The UK is set to leave the European Union at 11pm UK time on Friday 29th March 2019 after 51.9% of the UK voted ‘Leave’. Since then, negotiators have been working out a transitional deal. The ‘transition’ period refers to the time from 29th March 2019 until the new post-Brexit rules are made official. The UK wants a transition period lasting around two years to allow businesses and others to prepare for the moment when the new post-Brexit rules between the UK and EU begin and to allow time for the new deal to be straightened out.
Negotiations over future relations are ongoing between the UK and EU.
So what’s going to change?
People now talk about ‘soft’ and ‘hard’ Brexit in reference to how connected the UK will be to the EU after separation. Theresa May has made it clear that ‘Brexit means Brexit’, in other words, she believes it is the government’s duty to deliver ‘hard’ Brexit and pull the UK entirely out of the Single Market in order to reclaim control of immigration and shake off the authority of the EU’s judges. This would mean huge changes to how easily people can travel, work and live abroad, as well as how easily goods can be traded with European countries. As a result, it is likely that the UK will be forced to pay tax and customs on goods, as is customarily levied on non-EU members. However, Theresa May has declared that Brexit will make a “truly global Britain”, allowing us to pursue other trade deals with countries like China, whose economy is growing rapidly. Therefore, while some doors may close, others may also be opening.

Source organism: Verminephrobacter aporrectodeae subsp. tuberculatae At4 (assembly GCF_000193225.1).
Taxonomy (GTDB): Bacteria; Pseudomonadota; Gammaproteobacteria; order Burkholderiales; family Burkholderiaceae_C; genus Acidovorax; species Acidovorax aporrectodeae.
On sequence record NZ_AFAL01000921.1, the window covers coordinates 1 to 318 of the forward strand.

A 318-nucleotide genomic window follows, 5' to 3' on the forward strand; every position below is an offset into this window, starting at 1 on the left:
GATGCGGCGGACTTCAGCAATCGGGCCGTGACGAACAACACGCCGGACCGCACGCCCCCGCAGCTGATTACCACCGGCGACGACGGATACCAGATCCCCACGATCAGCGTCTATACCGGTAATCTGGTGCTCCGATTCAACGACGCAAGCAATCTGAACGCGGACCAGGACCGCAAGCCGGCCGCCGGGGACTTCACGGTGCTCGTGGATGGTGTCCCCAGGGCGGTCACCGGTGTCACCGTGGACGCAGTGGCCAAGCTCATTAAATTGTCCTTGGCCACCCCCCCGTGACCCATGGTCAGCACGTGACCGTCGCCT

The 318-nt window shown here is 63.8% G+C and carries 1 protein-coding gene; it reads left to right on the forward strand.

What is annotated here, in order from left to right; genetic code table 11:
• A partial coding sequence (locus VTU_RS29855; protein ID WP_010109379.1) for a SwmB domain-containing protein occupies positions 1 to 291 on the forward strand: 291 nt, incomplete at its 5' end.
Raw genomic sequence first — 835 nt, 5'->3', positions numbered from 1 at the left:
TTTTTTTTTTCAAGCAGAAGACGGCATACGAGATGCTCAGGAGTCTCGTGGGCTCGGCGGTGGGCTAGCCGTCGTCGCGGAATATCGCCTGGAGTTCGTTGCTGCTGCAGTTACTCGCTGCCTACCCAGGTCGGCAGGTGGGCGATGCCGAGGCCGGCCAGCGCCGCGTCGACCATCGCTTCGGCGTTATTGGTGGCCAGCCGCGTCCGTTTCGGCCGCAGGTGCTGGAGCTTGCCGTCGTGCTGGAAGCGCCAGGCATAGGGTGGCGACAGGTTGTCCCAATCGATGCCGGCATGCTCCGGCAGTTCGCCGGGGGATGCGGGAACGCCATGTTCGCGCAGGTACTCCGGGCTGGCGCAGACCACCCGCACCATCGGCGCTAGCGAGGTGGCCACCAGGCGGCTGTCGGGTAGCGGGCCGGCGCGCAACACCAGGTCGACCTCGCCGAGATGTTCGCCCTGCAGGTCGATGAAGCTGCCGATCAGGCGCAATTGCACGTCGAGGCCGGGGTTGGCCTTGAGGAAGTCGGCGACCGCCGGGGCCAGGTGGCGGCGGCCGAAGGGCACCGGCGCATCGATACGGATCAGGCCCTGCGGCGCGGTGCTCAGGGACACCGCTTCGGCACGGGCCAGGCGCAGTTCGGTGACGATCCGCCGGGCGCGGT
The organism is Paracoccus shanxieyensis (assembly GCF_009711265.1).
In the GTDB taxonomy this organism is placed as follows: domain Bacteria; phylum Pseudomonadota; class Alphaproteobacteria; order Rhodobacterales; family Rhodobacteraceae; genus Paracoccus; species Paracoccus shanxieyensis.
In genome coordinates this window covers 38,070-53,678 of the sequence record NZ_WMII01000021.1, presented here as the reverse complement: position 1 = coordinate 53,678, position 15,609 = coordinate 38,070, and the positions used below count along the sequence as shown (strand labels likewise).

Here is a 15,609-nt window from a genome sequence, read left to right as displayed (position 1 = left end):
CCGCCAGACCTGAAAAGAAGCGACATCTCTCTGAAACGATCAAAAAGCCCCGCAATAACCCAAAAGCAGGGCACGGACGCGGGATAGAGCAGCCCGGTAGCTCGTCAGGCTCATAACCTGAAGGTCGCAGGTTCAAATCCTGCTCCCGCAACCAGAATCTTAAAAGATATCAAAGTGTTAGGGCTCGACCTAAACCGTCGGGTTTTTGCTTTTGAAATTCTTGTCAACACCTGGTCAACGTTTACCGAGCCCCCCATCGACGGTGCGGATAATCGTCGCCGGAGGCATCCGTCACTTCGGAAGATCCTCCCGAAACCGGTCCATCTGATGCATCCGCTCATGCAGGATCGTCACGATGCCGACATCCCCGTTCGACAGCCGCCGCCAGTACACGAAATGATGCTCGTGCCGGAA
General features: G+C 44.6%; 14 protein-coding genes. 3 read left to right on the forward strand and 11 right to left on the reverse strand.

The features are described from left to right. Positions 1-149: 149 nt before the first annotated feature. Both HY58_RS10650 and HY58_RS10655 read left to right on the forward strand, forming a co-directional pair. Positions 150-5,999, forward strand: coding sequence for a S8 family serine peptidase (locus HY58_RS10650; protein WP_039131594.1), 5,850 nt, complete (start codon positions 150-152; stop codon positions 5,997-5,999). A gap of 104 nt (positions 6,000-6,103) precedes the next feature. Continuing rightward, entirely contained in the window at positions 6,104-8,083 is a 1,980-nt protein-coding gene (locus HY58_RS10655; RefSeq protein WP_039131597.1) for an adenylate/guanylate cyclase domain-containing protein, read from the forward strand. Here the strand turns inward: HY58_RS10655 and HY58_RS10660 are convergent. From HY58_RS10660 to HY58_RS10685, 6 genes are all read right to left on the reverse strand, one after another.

However, as Barack Obama said, Brexit puts the UK at the “back of the queue” for trade talks. He said, in a plea to Britons to vote in favour of ‘Remain’, that while there may be a UK-US trade agreement down the line, “it’s not going to happen any time soon because our focus is in negotiating with a big bloc, the European Union, to get a trade agreement done”. Obama also commented on Britain’s domestic considerations, arguing that if he were a British voter he would be wary of cutting himself off from the market that takes 44% of British exports and is “responsible for millions of jobs and an enormous amount of commerce upon which a lot of businesses depend”.
But some believe that Theresa May is now plotting a soft Brexit in light of recent difficulties to arrange a deal with the EU that is satisfactory for Britain, according to Thomas Colson for Business Insider. In other words, Theresa May wants us to keep as many of the benefits of being an EU member, such as the Single Market, with as few obligations as possible - and the EU isn’t having any of it. In light of this, some say Theresa May may be forced to follow a softer Brexit deal.